By Christine Kukka
In late July, during World Hepatitis Day 2016, the fourth annual Hep B United Summit convened in Washington D.C. and dozens of advocates met with federal officials and brainstormed strategies to increase screening, immunization and linking people to care to eliminate hepatitis B across the country.
The Hepatitis B Foundation and the Association of Asian Pacific Community Health Organization (AAPCHO) established Hep B United in 2011 to address the silent epidemic of hepatitis B. The liver disease infects 2 million people in the U.S., and 67 percent don’t know they’re infected.
Asian-American and Pacific Islanders (AAPI) and African immigrant
communities are among those hardest hit. Crafting a culturally- and liguistically-adept approach on small or non-existent budgets to educate and screen these diverse populations remains a challenge for Hep B United’s more than 30 community coalitions in 15 states and Washington D.C.
On the upside, the coalition’s organizations have educated 4 million Americans and screened about 40,000. However, large swaths of the country lack outreach efforts to prevent the spread of hepatitis B. For a map and list of Hep B United Summit member organizations, click here.
The coalition’s ongoing hepatitis B prevention efforts mirror HIV and hepatitis C campaigns that have sought to increase education, screening, and linkage to care. But in many respects, Hep B advocates face more challenges:
- Because there is a safe and effective vaccine that prevents hepatitis B, many state and federal health officials assume the infection will go away on its own and government resources for screening and prevention have been minimal.
- Many immigrant populations affected by hepatitis B have unique languages and cultures, which requires careful, individual approaches to each community.
- Federal healthcare programs often under-funded or inhibit effective prevention work. For example, Medicare currently does not cover the cost of life-saving hepatitis B tests in seniors, many of whom are in high-risk groups because of their ethnicity or personal history. The federal government has proposed to cover screening, but only if it’s ordered in a primary care office. Some of the most effective screening in high-risk communities often occurs at community-based settings or emergency rooms, far from a primary care office. Summit participants are orchestrating letter-writing to endorse the federal government’s proposed decision to cover hepatitis B screening under Medicare and to convince Medicare officials to broaden coverage of hepatitis B screening.
Summit also participants met with federal officials from the U.S. Department of Health and Human Services, Centers for Disease Prevention and Control (CDC) and the Department of Justice to push for more effective policies and increased funding to fight the world’s most common serious liver infection. One afternoon was spent visiting Congressional representatives to boost lawmakers’ awareness of the terrible toll hepatitis B takes on their constituencies.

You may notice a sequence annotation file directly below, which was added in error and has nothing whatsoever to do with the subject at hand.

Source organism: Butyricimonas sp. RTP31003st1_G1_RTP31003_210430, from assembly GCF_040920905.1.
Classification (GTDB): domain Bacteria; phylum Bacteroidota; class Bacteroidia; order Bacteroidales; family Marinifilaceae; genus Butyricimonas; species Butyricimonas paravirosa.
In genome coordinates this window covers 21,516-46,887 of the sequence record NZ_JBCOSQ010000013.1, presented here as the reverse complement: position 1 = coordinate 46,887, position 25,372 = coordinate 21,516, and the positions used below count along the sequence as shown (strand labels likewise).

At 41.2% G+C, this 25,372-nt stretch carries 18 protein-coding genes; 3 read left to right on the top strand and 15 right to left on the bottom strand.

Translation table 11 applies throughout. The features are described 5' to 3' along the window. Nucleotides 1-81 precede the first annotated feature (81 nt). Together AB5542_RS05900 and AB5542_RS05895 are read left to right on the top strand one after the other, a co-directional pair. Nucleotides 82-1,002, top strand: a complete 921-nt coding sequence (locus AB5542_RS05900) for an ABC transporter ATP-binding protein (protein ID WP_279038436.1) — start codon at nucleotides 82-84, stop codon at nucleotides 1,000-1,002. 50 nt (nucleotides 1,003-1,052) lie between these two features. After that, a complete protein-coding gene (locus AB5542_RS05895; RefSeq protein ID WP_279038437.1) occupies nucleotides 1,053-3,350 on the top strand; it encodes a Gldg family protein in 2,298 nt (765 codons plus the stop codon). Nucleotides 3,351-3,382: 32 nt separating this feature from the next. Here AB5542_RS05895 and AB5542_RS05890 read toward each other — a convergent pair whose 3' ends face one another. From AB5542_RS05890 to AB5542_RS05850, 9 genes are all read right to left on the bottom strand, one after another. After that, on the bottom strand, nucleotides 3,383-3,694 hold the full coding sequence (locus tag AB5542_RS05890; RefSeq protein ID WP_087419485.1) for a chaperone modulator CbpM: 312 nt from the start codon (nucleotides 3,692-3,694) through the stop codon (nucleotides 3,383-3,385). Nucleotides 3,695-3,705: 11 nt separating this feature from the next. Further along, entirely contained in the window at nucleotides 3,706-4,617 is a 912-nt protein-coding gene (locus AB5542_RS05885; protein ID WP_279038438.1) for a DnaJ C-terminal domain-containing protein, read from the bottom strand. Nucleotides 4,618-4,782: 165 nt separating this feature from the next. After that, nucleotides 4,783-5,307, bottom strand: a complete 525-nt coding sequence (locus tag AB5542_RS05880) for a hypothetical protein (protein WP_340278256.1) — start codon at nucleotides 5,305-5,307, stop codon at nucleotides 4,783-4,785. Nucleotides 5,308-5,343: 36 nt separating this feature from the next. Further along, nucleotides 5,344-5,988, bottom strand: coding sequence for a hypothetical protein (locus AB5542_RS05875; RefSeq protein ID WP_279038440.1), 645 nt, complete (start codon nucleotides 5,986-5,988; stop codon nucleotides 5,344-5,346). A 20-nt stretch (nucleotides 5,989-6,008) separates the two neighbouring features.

“If community organizations can learn from each other and develop effective ways to educate people about hepatitis B and to get them screened and referred to medical care in the early stages of their infection, we can succeed in preventing new cases, save health care dollars and, most importantly, save lives,” said Jeffrey Caballero, AAPCHO executive director and Hep B United co-chair.
The following four hepatitis B advocates were honored at the summit for their work to eradicate hepatitis B:
Alex Shirreffs, MPH, Viral Hepatitis Prevention Coordinator with the Philadelphia Department of Health. She was recognized for her collaboration with Hep B United Philadelphia to screen area AAPI communities. Her work ensures that hepatitis B remains a public health priority, and she serves as a critical liaison between Hep B United and other Adult Viral Hepatitis Prevention Coordinators nationwide.
Mohammed Abdul-Kadir, MPH, MSIS, coordinator of the Hepatitis B Coalition of Washington, (now part of International Community Health Services in Seattle), is recognized for his commitment to eradicating hepatitis B in Washington’s AAPI communities by bringing together stakeholders from across the state and providing free screening, education and linkage to care for thousands of individuals.
Nadine Shiroma, a national hepatitis B civil rights advocate from Seattle, has worked tirelessly with the Hepatitis B Foundation to eliminate hepatitis B-related discrimination in the United States. She is recognized for advocacy on behalf of hepatitis B-infected health care students, which resulted in hepatitis B being added as a protected condition under the Americans with Disabilities Act (ADA). The fight now has been taken to the U.S. Department of Defense, which currently bars infected applicants and discharges military personnel diagnosed with hepatitis B.
Moon Chen, Ph.D., director of the Asian American Network for Cancer Awareness, Research and Training in Sacramento, Calif., is recognized for making hepatitis B a priority for academic and public health research, and for continuing to research and identify effective hepatitis B prevention, screening and referral-to-care intervention models that can be replicated nationwide.
For more information about joining Hep B United, click here.